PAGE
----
It's here. The holiday season. And with it, an ever-creeping onslaught of music stuffed with enough synthetic cheer to weave a polyester overcoat for Dodger Stadium.
Hearing such tidings of great joy seems innocent enough, but repeated exposure could very well cause outbreaks of seasonal affective disorder on sunny days. But for all the bland and often cynically motivated holiday music produced each year (John Travolta and Olivia Newton-John, anyone?) there's one constant beacon within the genre that can soften the hardest heart.
Originally recorded in 1965, Vince Guaraldi's soundtrack of "A Charlie Brown Christmas" was re-released last month for a third time in various formats including cheery green vinyl for record-philes. Its connection to the most genuine and heart-warming (if vaguely depressive) Christmas special ever released makes it one of the most beloved holiday albums recorded — and the latest remastering makes it sound that much brighter.
But there is a not-so-hidden message to "A Charlie Brown Christmas," and it's not Linus' spotlighted moment with the second chapter of Luke, which endears the timeless special to church theater companies. It's the broader message of jazz carried by Guaraldi's evocative score and how a nearly 50-year-old cartoon acts as a potential gateway drug for any generation that falls under its spell.
When most jazz fans list the album that triggered their interest, titans such as Duke Ellington, Miles Davis and John Coltrane are often invoked. While these are fine choices, for a generation that came of age with an annual prescription of Charlie Brown and his little barren Christmas tree, Vince Guaraldi has been heard by more people than even the canonical "Kind of Blue."
"I don't think I'm a great piano player," the San Francisco-born Guaraldi reportedly said in 1958. "But I would like to be able to have people like me, to play pretty tunes and to reach the audience." He first recorded with Cal Tjader in the '50s and later with Brazil's Bola Sete, and Guaraldi also won a Grammy for best original jazz composition for 1962's "Cast Your Fate to the Wind." But he's indelibly linked with the Peanuts gang, having performed the music for all their specials until his death at just 47 in 1976.
In a loving essay in the new edition's liner notes, writer Derrick Bang confirms that he was also first brought to jazz by the pianist's work, and this year's recognition of Guaraldi's score by the Library of Congress for permanent preservation indicates he is far from alone.
And who could blame any of us, really? The special's opening scenes, which include the melancholy Charlie Brown lamenting his uniquely grown-up sort of unhappiness, is framed by Guaraldi's "Christmas Time Is Here," a song that for all its contemplative pleasures is one of the least effervescent holiday standards ever written, and it's all the better for it.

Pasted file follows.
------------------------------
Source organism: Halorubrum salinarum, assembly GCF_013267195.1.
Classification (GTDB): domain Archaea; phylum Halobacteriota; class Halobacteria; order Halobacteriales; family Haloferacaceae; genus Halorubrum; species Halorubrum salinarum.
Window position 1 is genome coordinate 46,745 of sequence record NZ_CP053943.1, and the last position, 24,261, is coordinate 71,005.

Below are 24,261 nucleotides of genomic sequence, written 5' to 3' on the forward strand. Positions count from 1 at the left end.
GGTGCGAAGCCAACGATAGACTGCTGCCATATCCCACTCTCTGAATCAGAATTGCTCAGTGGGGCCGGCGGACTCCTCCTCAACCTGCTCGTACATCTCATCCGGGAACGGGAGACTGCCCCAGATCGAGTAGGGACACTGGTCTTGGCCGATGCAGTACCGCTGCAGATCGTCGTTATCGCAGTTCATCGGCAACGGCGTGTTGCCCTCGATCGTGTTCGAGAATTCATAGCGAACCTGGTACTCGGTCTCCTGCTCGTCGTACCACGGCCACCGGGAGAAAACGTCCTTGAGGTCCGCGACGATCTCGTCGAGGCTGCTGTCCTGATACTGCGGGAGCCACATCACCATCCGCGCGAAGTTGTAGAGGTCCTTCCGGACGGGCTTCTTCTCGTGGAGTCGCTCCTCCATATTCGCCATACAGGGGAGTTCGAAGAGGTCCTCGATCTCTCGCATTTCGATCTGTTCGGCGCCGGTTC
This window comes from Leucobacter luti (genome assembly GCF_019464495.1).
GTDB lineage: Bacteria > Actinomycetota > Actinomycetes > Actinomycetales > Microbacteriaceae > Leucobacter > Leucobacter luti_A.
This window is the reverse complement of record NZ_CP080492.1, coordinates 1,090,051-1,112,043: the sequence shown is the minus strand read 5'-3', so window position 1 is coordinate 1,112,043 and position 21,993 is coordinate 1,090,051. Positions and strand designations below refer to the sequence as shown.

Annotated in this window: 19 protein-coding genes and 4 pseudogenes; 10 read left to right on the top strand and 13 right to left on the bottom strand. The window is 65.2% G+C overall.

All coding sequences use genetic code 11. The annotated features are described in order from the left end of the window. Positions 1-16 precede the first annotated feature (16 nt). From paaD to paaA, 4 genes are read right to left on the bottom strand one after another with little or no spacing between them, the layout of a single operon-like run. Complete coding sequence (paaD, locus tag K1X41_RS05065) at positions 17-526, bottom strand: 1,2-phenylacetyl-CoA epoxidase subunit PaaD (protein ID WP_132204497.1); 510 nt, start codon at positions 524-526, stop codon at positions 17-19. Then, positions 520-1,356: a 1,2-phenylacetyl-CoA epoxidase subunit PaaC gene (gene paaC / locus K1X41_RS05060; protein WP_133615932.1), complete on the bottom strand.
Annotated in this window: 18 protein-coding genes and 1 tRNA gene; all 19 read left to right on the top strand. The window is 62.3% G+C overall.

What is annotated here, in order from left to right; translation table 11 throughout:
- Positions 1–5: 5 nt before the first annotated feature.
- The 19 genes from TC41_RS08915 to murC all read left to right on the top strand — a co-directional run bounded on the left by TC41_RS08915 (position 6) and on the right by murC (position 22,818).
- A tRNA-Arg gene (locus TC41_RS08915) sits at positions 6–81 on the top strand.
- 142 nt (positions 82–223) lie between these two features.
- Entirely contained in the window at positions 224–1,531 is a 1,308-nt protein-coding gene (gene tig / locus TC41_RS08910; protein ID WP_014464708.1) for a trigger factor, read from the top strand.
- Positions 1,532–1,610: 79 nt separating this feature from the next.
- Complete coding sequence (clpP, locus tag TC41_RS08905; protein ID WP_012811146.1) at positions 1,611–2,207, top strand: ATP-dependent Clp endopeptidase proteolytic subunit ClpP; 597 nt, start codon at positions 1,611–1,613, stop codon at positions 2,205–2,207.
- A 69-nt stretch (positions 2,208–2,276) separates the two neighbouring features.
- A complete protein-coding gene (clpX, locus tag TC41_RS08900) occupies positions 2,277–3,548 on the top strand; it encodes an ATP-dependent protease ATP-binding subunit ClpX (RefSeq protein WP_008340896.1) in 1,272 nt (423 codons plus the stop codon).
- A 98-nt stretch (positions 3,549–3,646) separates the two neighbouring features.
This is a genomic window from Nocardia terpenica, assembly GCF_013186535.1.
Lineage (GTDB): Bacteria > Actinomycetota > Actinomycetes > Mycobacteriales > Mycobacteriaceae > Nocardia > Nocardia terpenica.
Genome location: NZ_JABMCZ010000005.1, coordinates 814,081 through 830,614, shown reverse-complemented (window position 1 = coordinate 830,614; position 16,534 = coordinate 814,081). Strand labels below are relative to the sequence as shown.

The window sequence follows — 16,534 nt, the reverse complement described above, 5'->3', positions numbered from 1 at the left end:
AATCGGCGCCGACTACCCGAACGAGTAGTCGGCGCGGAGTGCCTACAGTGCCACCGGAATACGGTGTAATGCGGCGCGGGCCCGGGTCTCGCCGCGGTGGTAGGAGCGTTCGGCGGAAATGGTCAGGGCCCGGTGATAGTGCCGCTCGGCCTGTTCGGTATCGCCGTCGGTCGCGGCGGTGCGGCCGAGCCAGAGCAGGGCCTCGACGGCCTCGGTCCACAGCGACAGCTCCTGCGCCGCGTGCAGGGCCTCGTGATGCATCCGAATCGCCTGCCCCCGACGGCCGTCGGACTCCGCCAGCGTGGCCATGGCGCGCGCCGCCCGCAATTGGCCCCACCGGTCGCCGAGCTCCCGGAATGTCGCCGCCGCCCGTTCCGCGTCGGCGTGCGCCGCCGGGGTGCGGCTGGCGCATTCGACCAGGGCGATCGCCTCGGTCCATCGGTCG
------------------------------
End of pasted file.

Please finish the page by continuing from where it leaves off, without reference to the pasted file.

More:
As the endearing chorus of children's voices dips behind the dialogue, there's Guaraldi's piano, patiently flickering atop a gently feathered cymbal hiss. The song's lovely, even melancholy murmur sounds like a first snowfall, quiet reflection and a realization that the holidays inspire a whole world of emotions in addition to joy. In contrast to something like "Santa Claus Is Coming to Town," producer Lee Mendelson couldn't have asked for a more evocative backdrop for the special's one-of-a-kind, thoughtful pace.
This isn't to say Guaraldi's music exclusively views the holidays through the lens of Charlie Brown's glum leanings. The twinkling descent on "Skating" marks a gleefully airy backdrop for a sequence of children catching snowflakes, and the manic "Surfin' Snoopy" (an interlude not included on the soundtrack) weaves through a hard-swung pace with a muted trumpet as a certain beagle embraces the commerciality of the season. It's a subversive acknowledgment of a culture shift that now seems quaint as compared with consumption-crazed 2012.
Guaraldi's way with arrangements is equally striking, particularly to young ears. "O Tannenbaum" may be the simplest of Christmas carols, one that every kid learns in grade school. But with a lightly swung, off-center pace and Guaraldi's tumbling improvisations, the familiar song becomes enchantingly different. Reimagining the song's melody as he jabs and curlicues around its original orbit, Guaraldi set the table for a generation to be mystified by the power of expression and reinvention in jazz, a legacy that continues even as new standards are defined by today's piano trios led by Brad Mehldau and Vijay Iyer.
And as much as Guaraldi's agreeable way with a song is to be celebrated — particularly the irresistible "Linus and Lucy," which is impossible to hear without imagining Charles Schulz's creations exulting in dance — it's what he left behind every holiday that endures. Even if so many only knew Charlie Brown and Snoopy as an echo of their own voices while confined to newspapers, Guaraldi showed how a piano, bass and drums can capture a feeling and character in living color, particularly if those feelings are complex, conflicted or even simply too beautiful for words.
It's the kind of realization that, even unconsciously, opens the door for later discoveries in Bill Evans, Thelonious Monk, Robert Glasper and everything beyond, to say nothing of all the other sounds and ensembles waiting to be heard with jazz at its pulse. Any time of year, it's a remarkable gift.